Enhancing the design or specification of office buildings has become unsustainable – they generally increase construction costs, and often the ‘improvements’ are unnecessary


In our industry the enhancement of some developments has always been seen as important – but it might be time to focus on what else is important and challenge the status quo. With the cost of construction testing viability and the supply chain in a fragile state, perhaps a reality check on design and specification is not a bad idea.

A good starting point, like many things in life, is what and why? What are we building and why are we building it? Who will use the building and how will they use it? Simple questions, I know, but often overlooked as people charge off to create something they think is the right answer.   

If by having more bells and whistles than other competing schemes in the same vicinity translates into a better chance of finding an occupier, why would you turn anything down? 

We all want to be associated with successful projects, and some aspire to achieve awards and industry recognition. To what extent do we really target the occupiers requirements? Or perhaps a better question is, to what extent are we catering for multiple occupier requirements and building in so much flexibility that the cost and time of construction is being pushed up? 

At the risk of being controversial, I’m struggling to remember the last time that anyone associated with letting an office building was brave enough to say “no” to an idea around enhancing the design or specification. And to be fair, if by having more bells and whistles than other competing schemes in the same vicinity translates into a better chance of finding an occupier, why would you turn anything down? This mindset, then, creates an environment where many want to have “more” than their rivals, hence the continuation of enhancement. 

Do modern workplaces have to comply with British Council for Offices specifications across the board? 

A project team is made up of different disciplines representing different interests, so most decisions are debated in search of the optimal answer, helping to ensure that important criteria which will help define project success are maintained in a state of equilibrium – otherwise known as cost, time, quality and risk. I am reminded of a former business partner telling me many years ago that “anyone over the age of five shouldn’t always expect to get everything they want”.

Being a quantity surveyor (aka cost consultant), you may not be surprised to hear that I believe there are always ways in which unnecessary construction costs can be eased, but it is the definition and debate around the word “unnecessary” which is key. For example, do modern workplaces have to comply with British Council for Offices specifications across the board? Why design a building for a 60-year life and knock it down after 30 years? Do we have to have granite on the floor and walls? Do we have to clad buildings in materials such as bronze? Do we have repetitive floor plates, geometries and details throughout the building (please) or are we creating many versions and types of details and components (no, thank you)?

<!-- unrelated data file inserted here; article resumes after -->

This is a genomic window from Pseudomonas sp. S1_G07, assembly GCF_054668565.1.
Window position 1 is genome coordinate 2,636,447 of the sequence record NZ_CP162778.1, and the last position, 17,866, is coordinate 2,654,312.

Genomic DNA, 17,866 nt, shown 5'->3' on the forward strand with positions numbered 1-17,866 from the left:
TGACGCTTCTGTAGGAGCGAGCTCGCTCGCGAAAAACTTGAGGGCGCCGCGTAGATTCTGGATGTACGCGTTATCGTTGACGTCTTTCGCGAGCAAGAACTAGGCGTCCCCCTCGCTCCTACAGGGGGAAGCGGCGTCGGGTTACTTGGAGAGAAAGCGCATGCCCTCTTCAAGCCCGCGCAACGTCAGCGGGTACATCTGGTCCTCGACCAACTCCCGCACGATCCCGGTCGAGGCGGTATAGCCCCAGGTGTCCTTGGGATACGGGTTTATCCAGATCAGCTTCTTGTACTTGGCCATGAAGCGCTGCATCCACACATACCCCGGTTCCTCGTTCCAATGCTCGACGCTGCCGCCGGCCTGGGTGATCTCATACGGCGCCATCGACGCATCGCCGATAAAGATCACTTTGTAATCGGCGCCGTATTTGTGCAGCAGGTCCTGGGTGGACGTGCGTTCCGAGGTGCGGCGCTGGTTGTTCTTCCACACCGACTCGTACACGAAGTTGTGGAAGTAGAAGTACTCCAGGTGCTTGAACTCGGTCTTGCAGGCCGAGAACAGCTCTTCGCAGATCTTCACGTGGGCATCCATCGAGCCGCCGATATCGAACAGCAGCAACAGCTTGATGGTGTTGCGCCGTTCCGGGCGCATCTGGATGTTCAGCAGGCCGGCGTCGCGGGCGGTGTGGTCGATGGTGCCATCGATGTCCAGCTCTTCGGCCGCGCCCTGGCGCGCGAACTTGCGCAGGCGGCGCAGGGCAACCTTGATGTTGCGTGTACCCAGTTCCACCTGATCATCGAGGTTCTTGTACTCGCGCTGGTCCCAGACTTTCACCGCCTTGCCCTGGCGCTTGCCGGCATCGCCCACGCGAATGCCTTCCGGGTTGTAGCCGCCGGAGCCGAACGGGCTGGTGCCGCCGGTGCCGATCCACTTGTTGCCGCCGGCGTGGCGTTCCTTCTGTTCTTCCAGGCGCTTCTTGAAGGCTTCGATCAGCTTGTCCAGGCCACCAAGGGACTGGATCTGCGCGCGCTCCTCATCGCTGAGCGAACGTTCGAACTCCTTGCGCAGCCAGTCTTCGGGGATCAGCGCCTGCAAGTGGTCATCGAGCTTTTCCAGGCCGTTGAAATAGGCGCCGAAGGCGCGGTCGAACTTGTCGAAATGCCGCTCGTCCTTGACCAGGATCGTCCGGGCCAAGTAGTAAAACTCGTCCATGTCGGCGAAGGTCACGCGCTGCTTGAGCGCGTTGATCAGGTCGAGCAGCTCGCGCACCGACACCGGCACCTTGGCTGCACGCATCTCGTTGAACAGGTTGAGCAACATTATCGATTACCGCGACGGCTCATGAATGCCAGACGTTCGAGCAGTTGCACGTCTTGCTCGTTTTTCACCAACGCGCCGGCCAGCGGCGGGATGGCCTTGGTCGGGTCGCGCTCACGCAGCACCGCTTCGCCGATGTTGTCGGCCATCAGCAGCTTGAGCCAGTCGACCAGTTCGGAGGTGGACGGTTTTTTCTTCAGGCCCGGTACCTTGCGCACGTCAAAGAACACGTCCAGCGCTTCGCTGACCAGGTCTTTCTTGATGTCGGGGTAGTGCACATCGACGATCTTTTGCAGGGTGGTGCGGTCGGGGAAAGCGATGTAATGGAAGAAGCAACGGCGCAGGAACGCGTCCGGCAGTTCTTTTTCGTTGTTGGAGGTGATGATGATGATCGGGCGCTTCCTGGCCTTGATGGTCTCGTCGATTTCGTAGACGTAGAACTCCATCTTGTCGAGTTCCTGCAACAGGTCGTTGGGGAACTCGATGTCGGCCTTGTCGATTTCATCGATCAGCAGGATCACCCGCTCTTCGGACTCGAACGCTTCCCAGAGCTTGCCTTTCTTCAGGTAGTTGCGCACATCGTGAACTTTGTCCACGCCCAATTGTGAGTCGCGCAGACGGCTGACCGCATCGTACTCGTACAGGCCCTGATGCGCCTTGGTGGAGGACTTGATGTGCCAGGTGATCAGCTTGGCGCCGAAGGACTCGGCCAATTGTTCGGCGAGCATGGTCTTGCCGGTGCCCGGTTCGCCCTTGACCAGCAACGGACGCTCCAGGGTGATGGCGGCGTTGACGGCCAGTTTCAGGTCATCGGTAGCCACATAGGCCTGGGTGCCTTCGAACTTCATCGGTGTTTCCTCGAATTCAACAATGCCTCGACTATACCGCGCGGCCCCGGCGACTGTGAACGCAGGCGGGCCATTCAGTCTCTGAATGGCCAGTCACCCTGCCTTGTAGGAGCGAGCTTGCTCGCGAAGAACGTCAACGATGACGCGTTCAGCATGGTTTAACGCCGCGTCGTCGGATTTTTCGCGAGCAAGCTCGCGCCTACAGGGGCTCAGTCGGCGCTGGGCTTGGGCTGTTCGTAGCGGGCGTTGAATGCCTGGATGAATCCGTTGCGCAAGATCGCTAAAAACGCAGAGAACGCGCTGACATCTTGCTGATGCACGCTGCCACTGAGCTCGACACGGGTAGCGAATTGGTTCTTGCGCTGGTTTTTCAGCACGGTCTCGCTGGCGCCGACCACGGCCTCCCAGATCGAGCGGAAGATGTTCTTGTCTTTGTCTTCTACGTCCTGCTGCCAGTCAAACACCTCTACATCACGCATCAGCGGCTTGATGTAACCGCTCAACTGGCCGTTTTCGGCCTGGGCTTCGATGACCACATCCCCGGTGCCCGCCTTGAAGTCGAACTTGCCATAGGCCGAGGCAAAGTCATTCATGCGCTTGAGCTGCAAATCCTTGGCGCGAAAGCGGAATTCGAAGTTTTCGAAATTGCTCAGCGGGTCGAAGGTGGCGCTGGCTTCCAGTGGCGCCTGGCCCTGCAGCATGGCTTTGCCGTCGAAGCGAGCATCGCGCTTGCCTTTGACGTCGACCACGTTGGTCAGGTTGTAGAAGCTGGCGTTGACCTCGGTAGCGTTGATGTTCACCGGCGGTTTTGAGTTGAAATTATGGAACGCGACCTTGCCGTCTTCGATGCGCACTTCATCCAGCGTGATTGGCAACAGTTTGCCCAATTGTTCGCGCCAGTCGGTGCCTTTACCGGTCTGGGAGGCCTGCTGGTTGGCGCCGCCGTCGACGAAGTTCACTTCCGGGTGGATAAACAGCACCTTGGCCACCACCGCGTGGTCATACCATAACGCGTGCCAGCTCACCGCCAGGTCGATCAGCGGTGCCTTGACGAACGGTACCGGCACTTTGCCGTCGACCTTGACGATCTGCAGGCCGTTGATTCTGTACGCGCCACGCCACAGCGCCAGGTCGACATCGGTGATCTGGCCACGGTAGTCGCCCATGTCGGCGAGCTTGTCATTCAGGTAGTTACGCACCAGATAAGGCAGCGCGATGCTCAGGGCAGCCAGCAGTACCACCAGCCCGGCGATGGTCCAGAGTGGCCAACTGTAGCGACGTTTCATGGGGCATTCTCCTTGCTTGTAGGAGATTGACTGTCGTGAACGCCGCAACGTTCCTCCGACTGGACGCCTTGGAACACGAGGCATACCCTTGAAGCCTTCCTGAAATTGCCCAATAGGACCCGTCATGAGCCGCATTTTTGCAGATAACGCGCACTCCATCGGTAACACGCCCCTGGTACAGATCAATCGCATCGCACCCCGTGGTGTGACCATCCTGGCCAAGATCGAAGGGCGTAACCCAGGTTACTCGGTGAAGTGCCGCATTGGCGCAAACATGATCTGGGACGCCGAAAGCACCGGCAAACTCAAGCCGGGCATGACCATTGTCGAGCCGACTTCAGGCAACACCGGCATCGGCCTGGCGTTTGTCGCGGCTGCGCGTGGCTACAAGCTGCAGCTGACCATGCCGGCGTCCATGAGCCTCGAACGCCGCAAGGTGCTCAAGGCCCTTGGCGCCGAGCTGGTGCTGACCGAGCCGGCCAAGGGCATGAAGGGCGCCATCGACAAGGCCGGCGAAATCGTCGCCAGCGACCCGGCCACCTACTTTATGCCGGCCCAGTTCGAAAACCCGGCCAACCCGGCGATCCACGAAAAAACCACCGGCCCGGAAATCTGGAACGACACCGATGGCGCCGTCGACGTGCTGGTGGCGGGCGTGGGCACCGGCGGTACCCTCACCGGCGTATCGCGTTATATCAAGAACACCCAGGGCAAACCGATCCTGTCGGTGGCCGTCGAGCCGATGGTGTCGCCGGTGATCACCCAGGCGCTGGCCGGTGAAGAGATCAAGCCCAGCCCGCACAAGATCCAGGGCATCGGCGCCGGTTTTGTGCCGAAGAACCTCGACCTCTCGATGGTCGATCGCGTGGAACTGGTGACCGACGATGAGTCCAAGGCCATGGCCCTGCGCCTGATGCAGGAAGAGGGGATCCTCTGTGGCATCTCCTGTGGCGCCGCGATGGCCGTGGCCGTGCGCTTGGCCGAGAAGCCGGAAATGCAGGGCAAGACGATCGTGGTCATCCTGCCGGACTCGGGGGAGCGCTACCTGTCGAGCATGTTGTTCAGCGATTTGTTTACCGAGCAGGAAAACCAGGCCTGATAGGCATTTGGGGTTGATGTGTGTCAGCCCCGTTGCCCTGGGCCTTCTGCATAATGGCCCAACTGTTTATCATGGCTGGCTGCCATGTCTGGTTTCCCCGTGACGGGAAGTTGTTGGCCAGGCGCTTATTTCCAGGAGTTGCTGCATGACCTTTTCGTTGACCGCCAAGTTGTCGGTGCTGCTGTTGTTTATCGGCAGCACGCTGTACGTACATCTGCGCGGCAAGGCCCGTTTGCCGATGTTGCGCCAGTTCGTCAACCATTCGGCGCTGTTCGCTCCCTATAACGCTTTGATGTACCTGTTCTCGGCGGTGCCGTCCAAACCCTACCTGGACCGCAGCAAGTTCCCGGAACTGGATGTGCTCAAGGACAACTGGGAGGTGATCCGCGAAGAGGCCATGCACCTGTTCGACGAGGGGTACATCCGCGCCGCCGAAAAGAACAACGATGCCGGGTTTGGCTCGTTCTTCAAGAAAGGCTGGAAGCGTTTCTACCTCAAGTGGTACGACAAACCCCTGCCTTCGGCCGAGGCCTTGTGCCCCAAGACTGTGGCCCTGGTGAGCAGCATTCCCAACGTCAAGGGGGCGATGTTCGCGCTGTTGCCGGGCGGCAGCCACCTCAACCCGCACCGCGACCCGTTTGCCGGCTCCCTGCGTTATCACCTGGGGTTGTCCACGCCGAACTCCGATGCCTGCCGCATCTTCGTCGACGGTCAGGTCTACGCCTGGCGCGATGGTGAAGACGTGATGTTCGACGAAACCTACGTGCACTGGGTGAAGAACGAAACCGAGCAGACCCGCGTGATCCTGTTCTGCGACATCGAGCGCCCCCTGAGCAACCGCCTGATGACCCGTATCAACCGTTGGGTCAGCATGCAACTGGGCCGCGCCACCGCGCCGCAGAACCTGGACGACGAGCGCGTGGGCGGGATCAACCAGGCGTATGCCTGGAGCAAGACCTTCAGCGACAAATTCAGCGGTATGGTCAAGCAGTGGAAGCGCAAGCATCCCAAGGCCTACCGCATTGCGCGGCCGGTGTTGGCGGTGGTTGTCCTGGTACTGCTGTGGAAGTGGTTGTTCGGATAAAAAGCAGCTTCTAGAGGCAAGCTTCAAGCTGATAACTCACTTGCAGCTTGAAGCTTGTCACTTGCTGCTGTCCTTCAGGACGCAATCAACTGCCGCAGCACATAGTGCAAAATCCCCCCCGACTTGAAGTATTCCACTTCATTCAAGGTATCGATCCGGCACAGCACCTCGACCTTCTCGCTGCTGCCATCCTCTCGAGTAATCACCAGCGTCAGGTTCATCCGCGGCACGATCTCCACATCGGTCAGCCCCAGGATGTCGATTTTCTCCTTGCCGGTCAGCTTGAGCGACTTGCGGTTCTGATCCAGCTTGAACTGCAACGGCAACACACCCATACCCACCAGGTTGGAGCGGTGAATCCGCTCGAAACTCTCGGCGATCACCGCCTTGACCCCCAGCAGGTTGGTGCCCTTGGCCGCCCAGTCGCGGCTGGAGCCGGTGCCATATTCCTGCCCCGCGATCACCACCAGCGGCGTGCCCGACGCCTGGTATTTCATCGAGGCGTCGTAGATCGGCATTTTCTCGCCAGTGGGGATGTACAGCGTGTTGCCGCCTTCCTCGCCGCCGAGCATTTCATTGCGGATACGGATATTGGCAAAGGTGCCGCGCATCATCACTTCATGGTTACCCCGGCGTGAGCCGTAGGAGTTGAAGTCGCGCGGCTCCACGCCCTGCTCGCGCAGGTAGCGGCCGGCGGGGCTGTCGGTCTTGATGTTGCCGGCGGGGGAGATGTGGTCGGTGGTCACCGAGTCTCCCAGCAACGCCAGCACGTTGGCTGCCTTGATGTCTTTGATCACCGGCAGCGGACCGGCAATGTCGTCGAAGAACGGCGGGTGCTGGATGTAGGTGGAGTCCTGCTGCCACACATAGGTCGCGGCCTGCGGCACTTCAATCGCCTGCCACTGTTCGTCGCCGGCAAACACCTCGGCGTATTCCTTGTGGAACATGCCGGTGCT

The building absolutely must be fit for purpose and provide great space, fantastic amenities and a high-quality look and feel. It must contain the highest sustainable credentials, provide durability and there must be an effective maintenance regime; however, there must also exist the opportunity to “rein things in a bit”. 

In addition to design and specification, it’s always staggering – bordering on depressing – to appreciate how much cost is sunk into a construction project which is not physically seen at completion. By this, I am referring to cost items such as management and supervision, organisation costs, temporary works, insurances, permissions and approvals. The direct labour and materials only represents a fraction of the total construction cost. 

This does, of course, shine a light on the topical issue of how projects are delivered, as the benefits of design for manufacture, prefabrication generally and efficiency through repetition would assist in removing cost and improve construction programmes, thereby enhancing the certainty of experience for both client and builder. Creating a more sustainable industry (with the aid of more efficient processes) would also be a fantastic breakthrough, as carbon-neutral targets for buildings become a growing reality.

Whether we are trying to save money, build  more quickly, build more safely, reduce carbon or provide a greater level of certainty to a construction project, the “what we build” – design and specification – and “the how we build” it – methodology and process – are obviously not mutually exclusive. 

With client appraisals in the balance and the supply side struggling through continued low margins and a diminishing workforce, perhaps now is the time for a reality check on the detail of what we build and how we deliver it.

Iain Parker is a founding partner of Alinea Consulting